30 30 Fact #3 You can use your mind to change your brain to change your mind for the better. This is self-directed neuroplasticity. How to do this, in skillful ways?

31 31 On Your Own Side

32 32 The Power of Mindfulness Attention is like a spotlight, illuminating what it rests upon. Because neuroplasticity is heightened for what’s in the field of focused awareness, attention is also like a vacuum cleaner, sucking its contents into the brain. Directing attention skillfully is therefore a fundamental way to shape the brain - and one’s life over time. The education of attention would be an education par excellence. William James

33 33 The good life, as I conceive it, is a happy life. I do not mean that if you are good you will be happy; I mean that if you are happy you will be good. Bertrand Russell

34 34 If one going down into a river, swollen and swiftly flowing, is carried away by the current -- how can one help others across? The Buddha

35 35 Self-Compassion Compassion is the wish that a being not suffer, combined with sympathetic concern. Self-compassion simply applies that to oneself. It is not self-pity, complaining, or wallowing in pain. Studies show that self-compassion buffers stress and increases resilience and self-worth. But self-compassion is hard for many people, due to feelings of unworthiness, self-criticism, or “internalized oppression.” To encourage the neural substrates of self-compassion: Get the sense of being cared about by someone else. Bring to mind someone you naturally feel compassion for Sink into the experience of compassion in your body Then shift the compassion to yourself, perhaps with phrases like: “May I not suffer. May the pain of this moment pass.”

36 36 “Anthem” Ring the bells that still can ring Forget your perfect offering There is a crack in everything That’s how the light gets in Leonard Cohen

37 37 The Evolving Brain

38 38 Evolution ~ 4+ billion years of earth 3.5 billion years of life 650 million years of multi-celled organisms 600 million years of nervous system ~ 200 million years of mammals ~ 60 million years of primates ~ 6 million years ago: last common ancestor with chimpanzees, our closest relative among the “great apes” (gorillas, orangutans, chimpanzees, bonobos, humans) 2.5 million years of tool-making (starting with brains 1/3 our size) ~ 150,000 years of homo sapiens ~ 50,000 years of modern humans ~ 5000 years of blue, green, hazel eyes

39 39 Evolutionary History The Triune Brain

40 40 Three Stages of Brain Evolution Reptilian: Brainstem, cerebellum, hypothalamus Reactive and reflexive Avoid hazards Mammalian: Limbic system, cingulate, early cortex Memory, emotion, social behavior Approach rewards Human: Massive cerebral cortex Abstract thought, language, cooperative planning, empathy Attach to “us”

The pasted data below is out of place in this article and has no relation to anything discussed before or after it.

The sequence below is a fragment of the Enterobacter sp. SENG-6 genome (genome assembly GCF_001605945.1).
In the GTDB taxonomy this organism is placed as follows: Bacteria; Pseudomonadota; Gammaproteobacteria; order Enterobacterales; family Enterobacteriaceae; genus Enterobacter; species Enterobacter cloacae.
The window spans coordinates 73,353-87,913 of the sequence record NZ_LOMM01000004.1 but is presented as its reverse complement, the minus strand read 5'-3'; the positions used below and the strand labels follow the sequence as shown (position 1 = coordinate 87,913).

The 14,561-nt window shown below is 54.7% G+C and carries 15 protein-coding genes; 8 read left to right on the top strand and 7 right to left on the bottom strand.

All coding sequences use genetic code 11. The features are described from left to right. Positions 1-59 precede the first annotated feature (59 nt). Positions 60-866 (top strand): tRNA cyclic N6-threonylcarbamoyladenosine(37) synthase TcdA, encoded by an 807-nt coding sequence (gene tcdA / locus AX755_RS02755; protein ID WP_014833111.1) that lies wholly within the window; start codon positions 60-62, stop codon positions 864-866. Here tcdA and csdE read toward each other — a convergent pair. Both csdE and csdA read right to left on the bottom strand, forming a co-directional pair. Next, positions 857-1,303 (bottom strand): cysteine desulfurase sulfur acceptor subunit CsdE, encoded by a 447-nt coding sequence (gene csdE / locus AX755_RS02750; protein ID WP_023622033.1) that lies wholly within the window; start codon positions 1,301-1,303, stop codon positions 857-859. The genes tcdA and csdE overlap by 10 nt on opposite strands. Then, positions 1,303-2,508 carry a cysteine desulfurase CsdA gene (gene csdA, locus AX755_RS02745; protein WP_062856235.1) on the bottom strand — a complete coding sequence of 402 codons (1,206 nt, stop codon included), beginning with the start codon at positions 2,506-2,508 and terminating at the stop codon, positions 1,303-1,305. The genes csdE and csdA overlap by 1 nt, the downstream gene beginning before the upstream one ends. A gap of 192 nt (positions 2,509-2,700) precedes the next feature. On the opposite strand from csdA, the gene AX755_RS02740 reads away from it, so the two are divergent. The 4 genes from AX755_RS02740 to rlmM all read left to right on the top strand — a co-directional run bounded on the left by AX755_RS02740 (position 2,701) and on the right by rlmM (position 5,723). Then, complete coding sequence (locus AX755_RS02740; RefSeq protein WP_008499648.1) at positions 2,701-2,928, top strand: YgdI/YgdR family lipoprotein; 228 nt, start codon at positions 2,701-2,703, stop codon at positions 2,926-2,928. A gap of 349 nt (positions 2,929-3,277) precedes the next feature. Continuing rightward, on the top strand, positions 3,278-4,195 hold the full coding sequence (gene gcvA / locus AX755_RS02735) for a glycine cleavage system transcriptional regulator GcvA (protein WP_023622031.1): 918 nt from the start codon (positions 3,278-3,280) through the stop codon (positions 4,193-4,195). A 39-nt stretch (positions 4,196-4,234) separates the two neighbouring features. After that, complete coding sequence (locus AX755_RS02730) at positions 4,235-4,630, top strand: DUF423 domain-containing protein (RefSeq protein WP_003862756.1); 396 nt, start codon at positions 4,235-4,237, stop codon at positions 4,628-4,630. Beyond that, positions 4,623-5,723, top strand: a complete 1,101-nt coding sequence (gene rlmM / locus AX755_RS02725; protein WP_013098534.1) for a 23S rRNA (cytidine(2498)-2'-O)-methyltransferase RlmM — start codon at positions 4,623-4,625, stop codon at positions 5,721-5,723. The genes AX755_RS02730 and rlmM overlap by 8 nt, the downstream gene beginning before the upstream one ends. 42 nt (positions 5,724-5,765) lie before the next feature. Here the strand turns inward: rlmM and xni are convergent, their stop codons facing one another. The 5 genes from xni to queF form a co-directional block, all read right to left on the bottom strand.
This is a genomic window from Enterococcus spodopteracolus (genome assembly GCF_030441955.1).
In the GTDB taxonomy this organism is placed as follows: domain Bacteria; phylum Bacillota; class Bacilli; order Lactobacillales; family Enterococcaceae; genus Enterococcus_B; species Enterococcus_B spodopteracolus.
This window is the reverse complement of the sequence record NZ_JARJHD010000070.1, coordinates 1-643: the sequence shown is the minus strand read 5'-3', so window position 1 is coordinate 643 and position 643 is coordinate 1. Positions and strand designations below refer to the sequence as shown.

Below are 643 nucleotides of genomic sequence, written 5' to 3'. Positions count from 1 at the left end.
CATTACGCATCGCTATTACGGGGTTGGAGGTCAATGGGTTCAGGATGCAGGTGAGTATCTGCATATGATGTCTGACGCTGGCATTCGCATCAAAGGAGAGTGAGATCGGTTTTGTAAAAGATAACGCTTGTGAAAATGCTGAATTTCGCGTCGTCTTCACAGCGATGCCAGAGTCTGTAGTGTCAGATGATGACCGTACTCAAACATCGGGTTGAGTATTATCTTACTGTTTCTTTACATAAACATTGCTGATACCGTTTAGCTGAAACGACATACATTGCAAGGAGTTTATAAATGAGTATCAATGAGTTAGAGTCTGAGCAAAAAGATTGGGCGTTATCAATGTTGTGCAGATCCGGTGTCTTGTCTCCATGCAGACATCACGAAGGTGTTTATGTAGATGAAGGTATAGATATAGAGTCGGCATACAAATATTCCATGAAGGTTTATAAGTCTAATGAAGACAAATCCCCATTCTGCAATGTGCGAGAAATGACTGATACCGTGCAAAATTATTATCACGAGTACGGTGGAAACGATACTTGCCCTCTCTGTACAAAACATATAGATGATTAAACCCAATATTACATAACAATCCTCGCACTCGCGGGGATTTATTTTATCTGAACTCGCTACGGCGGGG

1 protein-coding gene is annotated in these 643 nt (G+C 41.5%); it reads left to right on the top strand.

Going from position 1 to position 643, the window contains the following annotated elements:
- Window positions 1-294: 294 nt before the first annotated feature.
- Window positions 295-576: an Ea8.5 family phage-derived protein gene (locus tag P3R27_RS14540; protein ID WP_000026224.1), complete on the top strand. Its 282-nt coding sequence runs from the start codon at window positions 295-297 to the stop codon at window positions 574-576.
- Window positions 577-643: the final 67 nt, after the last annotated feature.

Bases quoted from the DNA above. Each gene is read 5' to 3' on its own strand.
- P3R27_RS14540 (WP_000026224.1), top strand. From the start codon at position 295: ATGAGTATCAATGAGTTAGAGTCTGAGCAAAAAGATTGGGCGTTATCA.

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43 43 Home Base of the Human Brain When not threatened, ill, in pain, hungry, upset, or chemically disturbed, most people settle into being: Calm - (the Avoid system) Contented - (the Approach system) Caring - (the Attach system) Creative - synergy of all three systems This is the brain in its natural, responsive mode.

44 44 Some Benefits of Responsive Mode Recovery from “mobilizations” for survival: Refueling after depleting outpourings Restoring equilibrium to perturbed systems Reinterpreting negative events in a positive frame Reconciling after separations and conflicts Promotes prosocial behaviors: Experiencing safety decreases aggression. Experiencing sufficiency decreases envy. Experiencing connection decreases jealousy. We’re more generous when our own cup runneth over.

45 45 But to Cope with Urgent Needs, We Leave Home... Avoid: When we feel threatened or harmed Approach: When we can’t attain important goals Attach: When we feel isolated, disconnected, unseen, unappreciated, unloved This is the brain in its reactive mode of functioning - a kind of inner homelessness.

46 46 Reactive Dysfunctions in Each System Avoid - Anxiety disorders; PTSD; panic, terror; rage; violence Approach - Addiction; over-drinking, -eating, - gambling; compulsion; hoarding; driving for goals at great cost; spiritual materialism Attach - Borderline, narcissistic, antisocial PD; symbiosis; folie a deux; “looking for love in all the wrong places”

47 47 The Negativity Bias

48 48 Negativity Bias: Causes in Evolution “Sticks” - Predators, natural hazards, social aggression, pain (physical and psychological) “Carrots” - Food, sex, shelter, social support, pleasure (physical and psychological) During evolution, avoiding “sticks” usually had more effects on survival than approaching “carrots.” Urgency - Usually, sticks must be dealt with immediately, while carrots allow a longer approach. Impact - Sticks usually determine mortality, carrots not; if you fail to get a carrot today, you’ll likely have a chance at a carrot tomorrow; but if you fail to avoid a stick today - whap! - no more carrots forever.

49 49 Negativity Bias: Some Consequences Negative stimuli get more attention and processing. We generally learn faster from pain than pleasure. People work harder to avoid a loss than attain an equal gain (“endowment effect”) Easy to create learned helplessness, hard to undo Negative interactions: more powerful than positive Negative experiences sift into implicit memory.

50 50 Negative Experiences Can Have Benefits There’s a place for negative emotions: Anxiety alerts us to inner and outer threats Sorrow opens the heart Remorse helps us steer a virtuous course Anger highlights mistreatment; energizes to handle it Negative experiences can: Increase tolerance for stress, emotional pain Build grit, resilience, confidence Increase compassion and tolerance for others But is there really any shortage of negative experiences?